Jun 3 2011

Will Oakland Charge for Library Cards Like Santa Clara County?

Piedmont’s future library service relationship remains unsettled as the Oakland City Council considers drastic library reductions and the elimination of their Library Department. Even as Oakland’s library services shrink, the City has continued to demand increased library contributions from Piedmont and Emeryville.  Reports of Oakland’s demands have varied.  Reportedly, Oakland City Council member Libby Schaff proposes that Piedmont pay $497,722.22 and Emeryville pay $470,332.80  per year for Oakland library services. Piedmont City Administrator, Geoff Grote has previously reported an Oakland demand of $596,000.  The basis of the numbers has not been defined.  On a per capita basis, Piedmont’s population has diminished since the 2000 census, while Emeryville’s has increased.

Meanwhile, library systems throughout California are making tough decisions in light of anticipated State budget cuts to library funding.  Beginning July 1, 2011, the Santa Clara County Library (SCCL) District will charge an annual $80 card fee to non-residents of the SCCL District to use online services or borrow books and other materials.  (The SCCL joint powers authority district covers a network of nine Santa Clara County cities without their own city libraries, together with unincorporated areas of the County.)  It will affect 153,548 (43%) of their cardholders who are not in the SCCL District—primarily residents of cities with independent libraries and employees of businesses located in the SCCL District.  Residents of Los Gatos, Mountain View, Palo Alto, San José, Santa Clara and Sunnyvale  will continue to have free access to their city libraries, but, although they are residents of Santa Clara County, they will have to pay $80 to purchase library access from the SCCL District library system. SCCL press release.

Since the SCCL District is rated as the best public library in California, non-residents of the District may choose to pay the annual fee to continue using the services.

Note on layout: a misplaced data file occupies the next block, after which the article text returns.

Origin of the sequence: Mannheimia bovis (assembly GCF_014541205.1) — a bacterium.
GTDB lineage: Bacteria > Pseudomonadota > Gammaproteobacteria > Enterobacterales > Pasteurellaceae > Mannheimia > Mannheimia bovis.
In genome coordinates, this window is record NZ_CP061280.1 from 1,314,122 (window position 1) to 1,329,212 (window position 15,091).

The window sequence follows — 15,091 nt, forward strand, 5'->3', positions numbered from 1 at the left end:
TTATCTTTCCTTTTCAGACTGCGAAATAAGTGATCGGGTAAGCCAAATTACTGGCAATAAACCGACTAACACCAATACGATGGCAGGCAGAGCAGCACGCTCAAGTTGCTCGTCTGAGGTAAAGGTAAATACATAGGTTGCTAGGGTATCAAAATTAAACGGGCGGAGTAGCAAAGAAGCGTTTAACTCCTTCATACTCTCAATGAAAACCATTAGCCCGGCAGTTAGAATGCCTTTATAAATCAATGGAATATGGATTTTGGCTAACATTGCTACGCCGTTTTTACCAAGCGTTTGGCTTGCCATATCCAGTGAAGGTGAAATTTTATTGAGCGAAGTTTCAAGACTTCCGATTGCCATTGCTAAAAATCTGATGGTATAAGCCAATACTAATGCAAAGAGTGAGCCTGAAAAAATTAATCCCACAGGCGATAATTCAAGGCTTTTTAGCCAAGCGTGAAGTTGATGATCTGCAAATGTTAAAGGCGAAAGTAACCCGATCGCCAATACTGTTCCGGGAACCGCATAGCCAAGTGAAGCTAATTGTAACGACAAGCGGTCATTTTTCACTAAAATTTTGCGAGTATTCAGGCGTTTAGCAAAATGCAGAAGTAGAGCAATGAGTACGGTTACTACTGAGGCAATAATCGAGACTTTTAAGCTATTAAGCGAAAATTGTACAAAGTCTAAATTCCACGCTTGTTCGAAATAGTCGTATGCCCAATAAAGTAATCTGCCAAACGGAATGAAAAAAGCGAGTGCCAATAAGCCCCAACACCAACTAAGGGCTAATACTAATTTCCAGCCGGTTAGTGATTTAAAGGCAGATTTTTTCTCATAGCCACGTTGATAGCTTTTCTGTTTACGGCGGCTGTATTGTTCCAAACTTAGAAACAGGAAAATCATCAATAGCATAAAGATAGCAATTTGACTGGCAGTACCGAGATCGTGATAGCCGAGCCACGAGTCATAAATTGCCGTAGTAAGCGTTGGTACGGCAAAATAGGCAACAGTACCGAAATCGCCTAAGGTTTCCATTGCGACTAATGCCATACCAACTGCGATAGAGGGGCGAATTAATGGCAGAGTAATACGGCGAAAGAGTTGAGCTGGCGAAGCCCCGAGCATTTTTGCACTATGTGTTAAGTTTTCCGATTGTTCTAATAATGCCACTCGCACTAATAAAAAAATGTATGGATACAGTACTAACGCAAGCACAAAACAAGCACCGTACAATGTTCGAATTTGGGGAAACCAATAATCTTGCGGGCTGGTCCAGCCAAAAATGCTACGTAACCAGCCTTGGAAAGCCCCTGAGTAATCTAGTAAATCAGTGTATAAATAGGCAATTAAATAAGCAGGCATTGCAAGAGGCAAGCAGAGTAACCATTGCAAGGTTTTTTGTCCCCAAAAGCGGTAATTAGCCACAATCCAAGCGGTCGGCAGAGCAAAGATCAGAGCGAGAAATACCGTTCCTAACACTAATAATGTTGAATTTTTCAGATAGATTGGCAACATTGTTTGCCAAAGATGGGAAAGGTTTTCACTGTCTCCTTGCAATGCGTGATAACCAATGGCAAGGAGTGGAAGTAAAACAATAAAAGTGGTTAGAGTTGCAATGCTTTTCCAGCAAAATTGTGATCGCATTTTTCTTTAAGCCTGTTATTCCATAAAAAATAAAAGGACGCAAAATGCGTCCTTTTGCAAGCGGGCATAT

As shown by the chart above, the Oakland Public Library ranked lower in Hennen’s 2010 American Public Library Ratings than other Bay Area Libraries.  This national survey ranked Oakland Public Library at the 48.9 percentile, compared to the 66-77 percentile for other Bay Area libraries, and the 98.9 percentile for SCCL.  Hennen’s 2010 ratings are based on collections, circulation, visits, reference librarians and other customer service data compiled in 2008 from more than 7,000 city libraries in the U.S. Read the complete Hennen’s Library Ratings.

Neither the City of Oakland nor Alameda County currently charge fees to non-resident cardholders.  Schaff’s proposal, however, could include other non-residents (62%), who make up the majority of cardholders (see chart below), in addition to Piedmont residents (1%).  While Piedmonters would be considered non-residents of the City of Oakland library system, they would be residents of the Alameda County Library system.   Piedmonters are within the Alameda County Library service area and pay property taxes which support the Alameda County library system.

The Oakland City Council is scheduled to consider a proposal to eliminate all but four of Oakland’s branch libraries on June  21 at 5:30 p.m.  In addition, whether or not 15 libraries are closed, a major reorganization of the Oakland Public Library is anticipated  in FY 2012-13, which will combine the Library Department with the departments of Parks & Recreation and Human Services, forming a new Life Enrichment Agency.  Oakland Mayor Jean Quan has not stated whether Measure Q (the Oakland parcel tax assessment for library service) could continue to be imposed on Oakland property owners and be used by the new combination agency, but a 2008 Legal Opinion by City Attorney John Russo suggests this option would be available.

Several library systems in the area currently provide free library cards and online access to any resident of the State.  These include the Contra Costa County, City of Oakland, and  San Francisco County Libraries.

See additional articles on Libraries.  





Leave a Comment